Can You Save a Terrible Job Interview? Resources

Sometimes, you walk away from a job interview knowing you absolutely nailed it. Other times, not so much.

Maybe you showed up late, insulted the hiring manager, or knocked over the water cooler. You’re certain there won’t be a job offer in your future, and you’re ready to throw in the towel. Not so fast — in a great U.S. News & World Report story titled “How to Save a Disastrous Interview,” writer and editor Laura McMullen shares some fantastic tips for saving face and possibly salvaging your chances of landing the job.

In cases when you’re guilty of what McMullen calls a “major mess-up” — i.e. getting called out for a resume lie or saying something insulting to a hiring manager before you realize who he or she is — the smart play is to acknowledge the gaff in the follow-up thank-you email you should definitely still send. If you pretend like nothing happened, “they might just think you’re a jerk,” according to Jenny Foss, founder of the blog JobJenny.com.

If we’re talking “hopefully forgivable goofs,” McMullen offers similar advice. Spill coffee on someone? Say you’re sorry and offer to pony up for dry cleaning. If you’re running late, call from the road and give everyone some advance notice. Show up woefully underdressed? Explain those khakis by apologizing to your suited interviewers and explaining that you thought it was a business-casual workplace. None of these things need to be deal-breakers if you handle them properly.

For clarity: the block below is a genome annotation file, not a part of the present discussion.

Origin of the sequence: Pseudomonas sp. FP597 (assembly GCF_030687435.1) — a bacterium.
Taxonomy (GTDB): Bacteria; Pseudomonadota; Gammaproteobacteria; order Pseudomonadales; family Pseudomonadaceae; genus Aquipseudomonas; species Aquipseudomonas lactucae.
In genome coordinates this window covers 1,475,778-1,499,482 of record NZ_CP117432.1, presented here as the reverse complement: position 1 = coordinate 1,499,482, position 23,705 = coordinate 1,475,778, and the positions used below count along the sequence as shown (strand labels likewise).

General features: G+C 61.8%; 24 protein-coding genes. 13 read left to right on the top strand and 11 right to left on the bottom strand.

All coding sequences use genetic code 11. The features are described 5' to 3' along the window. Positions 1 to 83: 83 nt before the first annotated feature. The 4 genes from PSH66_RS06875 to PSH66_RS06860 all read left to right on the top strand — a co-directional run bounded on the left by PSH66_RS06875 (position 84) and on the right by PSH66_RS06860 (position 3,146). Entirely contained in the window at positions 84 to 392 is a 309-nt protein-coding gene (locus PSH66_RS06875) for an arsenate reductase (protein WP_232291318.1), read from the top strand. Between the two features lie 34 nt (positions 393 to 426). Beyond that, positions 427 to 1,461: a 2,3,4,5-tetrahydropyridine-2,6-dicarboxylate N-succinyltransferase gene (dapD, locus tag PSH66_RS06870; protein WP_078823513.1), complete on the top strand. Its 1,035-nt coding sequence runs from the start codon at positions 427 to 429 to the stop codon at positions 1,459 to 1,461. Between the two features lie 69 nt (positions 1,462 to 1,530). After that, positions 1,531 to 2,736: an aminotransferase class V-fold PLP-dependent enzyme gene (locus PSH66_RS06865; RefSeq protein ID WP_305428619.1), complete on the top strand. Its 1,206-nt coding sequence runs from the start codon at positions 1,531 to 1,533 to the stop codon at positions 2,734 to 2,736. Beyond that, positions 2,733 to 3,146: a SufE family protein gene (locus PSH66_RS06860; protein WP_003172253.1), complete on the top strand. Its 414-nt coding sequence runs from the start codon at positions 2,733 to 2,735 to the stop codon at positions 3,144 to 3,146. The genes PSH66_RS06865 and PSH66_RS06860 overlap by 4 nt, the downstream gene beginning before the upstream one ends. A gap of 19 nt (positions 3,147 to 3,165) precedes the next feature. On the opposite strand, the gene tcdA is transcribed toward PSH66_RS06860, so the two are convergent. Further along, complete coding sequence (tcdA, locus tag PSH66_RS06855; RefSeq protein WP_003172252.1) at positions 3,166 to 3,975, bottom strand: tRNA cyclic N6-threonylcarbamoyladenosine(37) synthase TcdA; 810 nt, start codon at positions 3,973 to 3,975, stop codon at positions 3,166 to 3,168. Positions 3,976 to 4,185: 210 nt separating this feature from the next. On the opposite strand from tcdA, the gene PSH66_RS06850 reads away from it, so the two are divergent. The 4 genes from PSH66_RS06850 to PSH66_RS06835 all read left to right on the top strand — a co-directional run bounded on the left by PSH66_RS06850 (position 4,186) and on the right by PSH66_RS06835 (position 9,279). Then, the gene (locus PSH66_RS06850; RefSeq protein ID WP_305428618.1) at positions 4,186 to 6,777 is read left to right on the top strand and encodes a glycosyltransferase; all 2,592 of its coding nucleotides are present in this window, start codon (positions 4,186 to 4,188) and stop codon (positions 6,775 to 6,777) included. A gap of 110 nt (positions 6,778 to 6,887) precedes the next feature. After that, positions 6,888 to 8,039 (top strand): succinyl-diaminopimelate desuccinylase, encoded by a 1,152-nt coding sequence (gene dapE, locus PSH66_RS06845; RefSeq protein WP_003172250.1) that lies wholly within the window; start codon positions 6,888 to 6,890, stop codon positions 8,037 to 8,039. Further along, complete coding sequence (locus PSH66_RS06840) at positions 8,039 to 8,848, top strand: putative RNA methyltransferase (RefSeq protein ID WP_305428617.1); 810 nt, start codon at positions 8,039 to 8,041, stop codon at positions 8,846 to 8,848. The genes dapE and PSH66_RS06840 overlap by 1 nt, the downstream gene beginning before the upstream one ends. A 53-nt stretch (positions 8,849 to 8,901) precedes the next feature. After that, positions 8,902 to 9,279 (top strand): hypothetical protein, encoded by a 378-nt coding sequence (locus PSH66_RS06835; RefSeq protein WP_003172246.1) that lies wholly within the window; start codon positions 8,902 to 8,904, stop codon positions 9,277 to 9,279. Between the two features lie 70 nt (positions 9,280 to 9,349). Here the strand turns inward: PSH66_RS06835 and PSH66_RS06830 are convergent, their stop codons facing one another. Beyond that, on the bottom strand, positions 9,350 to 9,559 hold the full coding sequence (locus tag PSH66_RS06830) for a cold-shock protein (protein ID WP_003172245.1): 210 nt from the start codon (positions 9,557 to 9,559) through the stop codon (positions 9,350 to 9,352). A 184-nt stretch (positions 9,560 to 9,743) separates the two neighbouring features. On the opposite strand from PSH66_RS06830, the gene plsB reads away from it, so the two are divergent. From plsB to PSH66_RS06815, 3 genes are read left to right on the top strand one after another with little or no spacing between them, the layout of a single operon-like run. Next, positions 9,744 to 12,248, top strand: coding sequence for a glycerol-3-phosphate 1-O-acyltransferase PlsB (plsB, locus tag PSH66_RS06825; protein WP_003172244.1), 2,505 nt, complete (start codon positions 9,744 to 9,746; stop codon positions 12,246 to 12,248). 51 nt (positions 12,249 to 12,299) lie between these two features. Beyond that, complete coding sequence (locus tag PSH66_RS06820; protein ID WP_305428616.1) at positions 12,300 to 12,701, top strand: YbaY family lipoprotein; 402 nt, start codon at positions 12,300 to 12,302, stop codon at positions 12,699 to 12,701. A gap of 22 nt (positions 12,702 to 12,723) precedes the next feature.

Then, there are problems of performance. We all get those “deer in headlights” moments where interview questions leave us speechless or worse yet rambling, and if you give an answer that’s totally bogus, McMullen suggests asking something like, “Did that answer your question?” If not, the interviewer will rephrase it and hopefully steer you down a more coherent path; either way, you get another chance. And speaking of second chances, if you blank on something that you should’ve mentioned, like a project you worked on that’s relevant to the position you’re seeking, mention that in the follow-up email.

McMullen also outlines some general interviewing rules, which include “don’t be funny,” even when you’re really nervous; “don’t make excuses,” unless you’ve just gone through something really devastating that’s affecting your performance; and perhaps most importantly, “don’t ignore mistakes.” After all, to err is human, and everyone screws up at some point. Good job candidates, like good employees, know how to admit when they’re wrong.


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